A good night’s sleep for an adult is seven or more hours of sleep every night, and getting less than that can greatly affect health and wellbeing. With so many in sleep debt, health care expenses and lost productivity cost the U.S. nearly $66 billion every year.
While some people sleep poorly simply because of bad habits — such as staring at bright phone screens before bed — other people’s insomnia is a symptom of psychological stress or a mental illness such as depression or anxiety. What’s more, poor sleep tends to worsen the symptoms of mental health issues, so getting control of it is imperative. So how do we improve our sleep hygiene and get the sleep that we really require?
- Take Care of Underlying Conditions. If you know or suspect that you’re suffering from a mental health condition that may be affecting sleep quality, visit your doctor. From therapy to specific prescription medications to light therapy, there are several avenues that they can recommend to improve sleep.
- Turn Devices Off. The blue light that screens on phones, computers, and televisions emit has been shown to both restrain melatonin production and keep your brain alert, making it think it needs to stay awake. Shut off all technology at least 30 minutes before bed time, and use that time to come up with a new routine to get ready for bed.
- Maintain a Schedule. Set your bedtime for the night and go to bed. This time may vary based on what you have scheduled for the morning — just be sure that you are getting at least seven hours. So, if you know you have a workout class that you have to wake up at 6 a.m. to get to, be sure you’re in bed by 11 p.m. at the latest. Remember, that means turning off your devices 30 minutes before that!
- Exercise. Exercise, most notably moderate-intensity aerobic exercise (such as walking) has been shown to significantly improve sleep — especially for those with chronic insomnia. Exercise helps people fall asleep more quickly, sleep longer, and have better sleep quality. If you’re exercising in the evening, give yourself about three hours to cool off before bedtime.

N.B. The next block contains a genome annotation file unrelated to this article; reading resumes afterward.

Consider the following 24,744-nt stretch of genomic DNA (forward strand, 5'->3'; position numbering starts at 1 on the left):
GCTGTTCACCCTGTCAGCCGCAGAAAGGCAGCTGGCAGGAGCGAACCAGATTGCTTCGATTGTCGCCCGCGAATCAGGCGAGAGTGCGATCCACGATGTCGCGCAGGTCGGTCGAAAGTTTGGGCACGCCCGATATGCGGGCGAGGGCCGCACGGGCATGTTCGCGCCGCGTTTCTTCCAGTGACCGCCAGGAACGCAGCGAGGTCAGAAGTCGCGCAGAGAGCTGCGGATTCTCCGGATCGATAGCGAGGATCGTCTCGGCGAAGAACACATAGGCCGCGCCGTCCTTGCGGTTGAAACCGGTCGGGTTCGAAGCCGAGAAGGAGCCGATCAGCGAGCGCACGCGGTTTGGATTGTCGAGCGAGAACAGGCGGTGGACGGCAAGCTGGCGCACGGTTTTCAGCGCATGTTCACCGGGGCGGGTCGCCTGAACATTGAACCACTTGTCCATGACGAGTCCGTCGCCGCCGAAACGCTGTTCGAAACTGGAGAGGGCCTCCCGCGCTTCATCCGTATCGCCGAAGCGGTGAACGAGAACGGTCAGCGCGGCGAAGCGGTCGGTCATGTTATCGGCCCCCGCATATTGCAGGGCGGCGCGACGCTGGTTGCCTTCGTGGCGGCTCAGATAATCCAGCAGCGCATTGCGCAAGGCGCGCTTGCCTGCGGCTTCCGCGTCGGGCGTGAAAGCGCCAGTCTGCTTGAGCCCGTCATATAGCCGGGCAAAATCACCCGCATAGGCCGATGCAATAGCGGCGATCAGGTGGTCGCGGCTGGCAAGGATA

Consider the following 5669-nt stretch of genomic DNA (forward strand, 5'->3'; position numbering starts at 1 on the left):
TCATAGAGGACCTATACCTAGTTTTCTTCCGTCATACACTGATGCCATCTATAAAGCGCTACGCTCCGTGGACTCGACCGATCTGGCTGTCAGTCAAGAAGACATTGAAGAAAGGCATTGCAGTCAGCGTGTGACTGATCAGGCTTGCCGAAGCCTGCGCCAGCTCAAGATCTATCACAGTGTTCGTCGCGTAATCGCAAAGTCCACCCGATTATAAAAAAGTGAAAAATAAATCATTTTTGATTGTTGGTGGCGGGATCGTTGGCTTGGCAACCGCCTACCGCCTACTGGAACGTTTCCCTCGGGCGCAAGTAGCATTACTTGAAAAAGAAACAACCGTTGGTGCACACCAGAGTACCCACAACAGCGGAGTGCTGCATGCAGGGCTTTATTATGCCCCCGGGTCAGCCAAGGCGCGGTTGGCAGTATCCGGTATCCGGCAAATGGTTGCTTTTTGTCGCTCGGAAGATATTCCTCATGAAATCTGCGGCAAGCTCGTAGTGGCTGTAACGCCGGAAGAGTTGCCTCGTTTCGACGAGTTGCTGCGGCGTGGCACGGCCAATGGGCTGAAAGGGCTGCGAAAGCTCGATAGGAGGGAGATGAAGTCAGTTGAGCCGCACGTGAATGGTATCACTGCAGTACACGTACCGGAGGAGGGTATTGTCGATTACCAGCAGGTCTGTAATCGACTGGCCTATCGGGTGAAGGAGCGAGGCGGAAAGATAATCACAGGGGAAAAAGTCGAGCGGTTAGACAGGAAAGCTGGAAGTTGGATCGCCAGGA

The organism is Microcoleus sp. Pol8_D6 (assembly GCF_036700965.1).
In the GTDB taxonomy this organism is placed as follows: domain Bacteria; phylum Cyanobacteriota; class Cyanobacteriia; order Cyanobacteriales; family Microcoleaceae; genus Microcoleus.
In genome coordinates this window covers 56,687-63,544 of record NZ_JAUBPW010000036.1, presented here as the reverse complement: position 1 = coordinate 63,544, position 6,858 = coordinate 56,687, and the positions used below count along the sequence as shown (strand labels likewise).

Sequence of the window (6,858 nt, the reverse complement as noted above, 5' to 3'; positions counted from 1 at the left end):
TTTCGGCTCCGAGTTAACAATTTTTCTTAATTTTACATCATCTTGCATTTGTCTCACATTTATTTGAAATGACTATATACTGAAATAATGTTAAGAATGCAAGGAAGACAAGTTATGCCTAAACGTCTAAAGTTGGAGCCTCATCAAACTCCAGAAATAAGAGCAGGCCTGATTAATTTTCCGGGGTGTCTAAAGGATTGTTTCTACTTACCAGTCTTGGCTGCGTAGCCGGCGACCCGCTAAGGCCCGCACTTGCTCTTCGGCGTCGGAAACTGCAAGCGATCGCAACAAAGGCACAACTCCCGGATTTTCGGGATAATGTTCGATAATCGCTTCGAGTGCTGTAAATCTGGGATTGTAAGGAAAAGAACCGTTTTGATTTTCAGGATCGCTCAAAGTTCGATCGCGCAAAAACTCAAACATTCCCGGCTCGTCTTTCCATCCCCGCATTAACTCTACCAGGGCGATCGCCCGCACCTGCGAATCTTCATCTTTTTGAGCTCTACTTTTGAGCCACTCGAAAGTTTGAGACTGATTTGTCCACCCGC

- Plan for Tomorrow. Some of the loudest thoughts that interrupt our sleep revolve around what’s happening the next day, so make some time before bed to plan out your schedule in advance. Review your calendar so you know what’s happening and what you need to prepare for so you’re not scrambling at the last minute. Pack what you need if you’re going to the gym and prepare your meals if you need to.
- Try Herbal Remedies. While herbal remedies aren’t approved by the FDA, some people find great success with them. Supplements such as melatonin and valerian root are available over-the-counter in most stores, and are safe things to try for sleep issues. Some tea brands have blends specifically for sleep and relaxation.
- Watch What You’re Ingesting. Caffeinated beverages can obviously affect sleep immensely, so it’s best to avoid them several hours before bedtime — but some people are even more sensitive and should just stick to the coffee in the morning. Also, pay attention to how eating food before bed affects you. Some people can sleep soundly on a full belly, or after a healthy snack, while others need some time to digest.
- Try Relaxation and Meditation Techniques. Techniques such as deep breathing, progressive muscle relaxation, and meditation can help people become more aware of their body and decrease anxiety.
This article first appeared in the December 2017 edition of the HealthPerks newsletter.